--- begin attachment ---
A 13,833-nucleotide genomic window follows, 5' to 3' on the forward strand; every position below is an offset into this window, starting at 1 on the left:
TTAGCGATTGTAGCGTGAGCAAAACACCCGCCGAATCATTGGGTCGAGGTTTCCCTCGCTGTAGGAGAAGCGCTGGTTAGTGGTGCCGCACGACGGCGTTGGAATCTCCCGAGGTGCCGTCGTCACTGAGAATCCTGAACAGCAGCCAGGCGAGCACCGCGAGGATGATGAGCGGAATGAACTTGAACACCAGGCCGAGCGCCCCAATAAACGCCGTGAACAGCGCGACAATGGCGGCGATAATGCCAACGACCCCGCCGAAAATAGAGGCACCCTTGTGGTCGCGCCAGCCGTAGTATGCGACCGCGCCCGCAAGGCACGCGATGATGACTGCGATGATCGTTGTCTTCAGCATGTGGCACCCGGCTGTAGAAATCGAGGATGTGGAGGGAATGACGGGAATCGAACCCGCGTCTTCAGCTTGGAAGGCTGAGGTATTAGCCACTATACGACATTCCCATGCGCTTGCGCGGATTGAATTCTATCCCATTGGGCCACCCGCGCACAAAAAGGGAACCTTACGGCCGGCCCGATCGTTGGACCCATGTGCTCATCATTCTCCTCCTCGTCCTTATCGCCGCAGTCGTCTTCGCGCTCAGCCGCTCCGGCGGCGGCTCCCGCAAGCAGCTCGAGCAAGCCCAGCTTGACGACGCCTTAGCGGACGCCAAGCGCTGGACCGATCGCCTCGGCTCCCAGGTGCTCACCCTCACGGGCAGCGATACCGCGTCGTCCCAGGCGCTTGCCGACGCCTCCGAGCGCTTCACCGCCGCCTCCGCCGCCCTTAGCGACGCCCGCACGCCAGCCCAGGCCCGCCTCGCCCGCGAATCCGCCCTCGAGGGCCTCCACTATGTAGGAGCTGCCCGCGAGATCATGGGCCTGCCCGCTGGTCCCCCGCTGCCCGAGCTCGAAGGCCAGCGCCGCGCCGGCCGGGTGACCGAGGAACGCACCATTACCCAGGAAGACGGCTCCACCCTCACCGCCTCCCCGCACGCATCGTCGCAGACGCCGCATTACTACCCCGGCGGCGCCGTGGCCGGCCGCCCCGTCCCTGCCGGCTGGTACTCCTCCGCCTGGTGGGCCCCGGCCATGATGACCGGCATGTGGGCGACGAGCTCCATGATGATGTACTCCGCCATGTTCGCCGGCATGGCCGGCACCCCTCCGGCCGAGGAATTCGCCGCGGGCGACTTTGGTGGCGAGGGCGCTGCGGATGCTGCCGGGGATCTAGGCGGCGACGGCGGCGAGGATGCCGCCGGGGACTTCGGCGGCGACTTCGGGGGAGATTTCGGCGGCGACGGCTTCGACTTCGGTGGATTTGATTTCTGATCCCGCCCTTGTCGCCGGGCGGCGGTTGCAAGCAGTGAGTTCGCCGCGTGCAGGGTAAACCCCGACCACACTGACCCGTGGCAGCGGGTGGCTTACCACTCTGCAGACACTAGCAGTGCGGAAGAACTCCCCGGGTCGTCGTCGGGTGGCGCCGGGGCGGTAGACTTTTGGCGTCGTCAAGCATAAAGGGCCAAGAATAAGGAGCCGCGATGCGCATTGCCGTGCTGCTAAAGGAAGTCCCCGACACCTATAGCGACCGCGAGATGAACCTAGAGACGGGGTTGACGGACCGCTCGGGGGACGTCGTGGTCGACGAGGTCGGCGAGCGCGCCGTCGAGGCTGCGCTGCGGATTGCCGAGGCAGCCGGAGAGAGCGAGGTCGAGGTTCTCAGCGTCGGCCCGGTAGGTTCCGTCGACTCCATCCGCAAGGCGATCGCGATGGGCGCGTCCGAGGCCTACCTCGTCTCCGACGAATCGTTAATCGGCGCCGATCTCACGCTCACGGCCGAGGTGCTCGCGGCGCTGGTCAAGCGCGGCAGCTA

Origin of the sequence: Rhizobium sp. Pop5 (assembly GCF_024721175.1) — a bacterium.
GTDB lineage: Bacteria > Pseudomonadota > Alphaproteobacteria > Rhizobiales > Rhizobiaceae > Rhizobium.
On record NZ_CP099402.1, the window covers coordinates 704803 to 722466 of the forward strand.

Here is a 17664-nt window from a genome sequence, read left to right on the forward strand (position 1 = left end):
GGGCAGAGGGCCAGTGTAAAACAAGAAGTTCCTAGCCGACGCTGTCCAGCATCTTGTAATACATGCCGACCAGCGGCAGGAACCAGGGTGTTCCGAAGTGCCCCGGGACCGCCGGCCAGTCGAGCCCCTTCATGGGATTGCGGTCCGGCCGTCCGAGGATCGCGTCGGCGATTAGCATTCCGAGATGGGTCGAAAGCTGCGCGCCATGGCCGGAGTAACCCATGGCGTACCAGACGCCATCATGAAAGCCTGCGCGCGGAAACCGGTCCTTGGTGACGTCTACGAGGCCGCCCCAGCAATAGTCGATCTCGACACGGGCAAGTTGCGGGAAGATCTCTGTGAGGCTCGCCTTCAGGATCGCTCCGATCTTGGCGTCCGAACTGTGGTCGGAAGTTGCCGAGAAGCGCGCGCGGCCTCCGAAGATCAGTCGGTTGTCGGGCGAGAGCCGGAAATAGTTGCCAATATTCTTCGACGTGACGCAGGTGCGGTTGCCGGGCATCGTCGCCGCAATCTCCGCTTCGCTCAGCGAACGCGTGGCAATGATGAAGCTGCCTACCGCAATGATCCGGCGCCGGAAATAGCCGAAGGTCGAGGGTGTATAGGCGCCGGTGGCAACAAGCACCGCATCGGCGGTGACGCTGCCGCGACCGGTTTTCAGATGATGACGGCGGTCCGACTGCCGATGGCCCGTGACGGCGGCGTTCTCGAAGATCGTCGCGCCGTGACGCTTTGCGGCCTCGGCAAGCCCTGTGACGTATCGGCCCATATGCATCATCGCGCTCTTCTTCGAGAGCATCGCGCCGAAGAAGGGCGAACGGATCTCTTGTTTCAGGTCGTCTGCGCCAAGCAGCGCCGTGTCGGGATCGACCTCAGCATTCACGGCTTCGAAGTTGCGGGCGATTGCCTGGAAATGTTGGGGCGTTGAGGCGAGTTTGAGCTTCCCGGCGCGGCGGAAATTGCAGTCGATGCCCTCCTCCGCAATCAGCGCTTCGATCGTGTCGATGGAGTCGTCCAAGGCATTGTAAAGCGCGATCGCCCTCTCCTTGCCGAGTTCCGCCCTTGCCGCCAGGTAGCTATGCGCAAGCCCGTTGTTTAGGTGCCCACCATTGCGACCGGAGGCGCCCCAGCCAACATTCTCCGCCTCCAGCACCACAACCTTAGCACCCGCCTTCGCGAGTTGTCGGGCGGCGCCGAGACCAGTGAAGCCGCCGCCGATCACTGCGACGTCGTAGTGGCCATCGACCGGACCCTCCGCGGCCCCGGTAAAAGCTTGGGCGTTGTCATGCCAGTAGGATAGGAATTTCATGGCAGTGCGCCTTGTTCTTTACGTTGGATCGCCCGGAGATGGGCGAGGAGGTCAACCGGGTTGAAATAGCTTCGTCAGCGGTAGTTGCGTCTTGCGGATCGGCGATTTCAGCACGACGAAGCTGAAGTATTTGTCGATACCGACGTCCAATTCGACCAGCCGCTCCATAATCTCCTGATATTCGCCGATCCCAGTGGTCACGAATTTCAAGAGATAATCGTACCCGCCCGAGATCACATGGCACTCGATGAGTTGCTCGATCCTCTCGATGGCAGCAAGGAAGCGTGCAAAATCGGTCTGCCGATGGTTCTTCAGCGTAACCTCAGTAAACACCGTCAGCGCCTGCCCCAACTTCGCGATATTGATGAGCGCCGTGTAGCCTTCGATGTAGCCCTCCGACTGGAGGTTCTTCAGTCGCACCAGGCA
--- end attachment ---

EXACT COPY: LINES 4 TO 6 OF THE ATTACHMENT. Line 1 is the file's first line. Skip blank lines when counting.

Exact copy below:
GTDB lineage: Bacteria > Pseudomonadota > Alphaproteobacteria > Rhizobiales > Rhizobiaceae > Rhizobium.
On record NZ_CP099402.1, the window covers coordinates 704803 to 722466 of the forward strand.

Here is a 17664-nt window from a genome sequence, read left to right on the forward strand (position 1 = left end):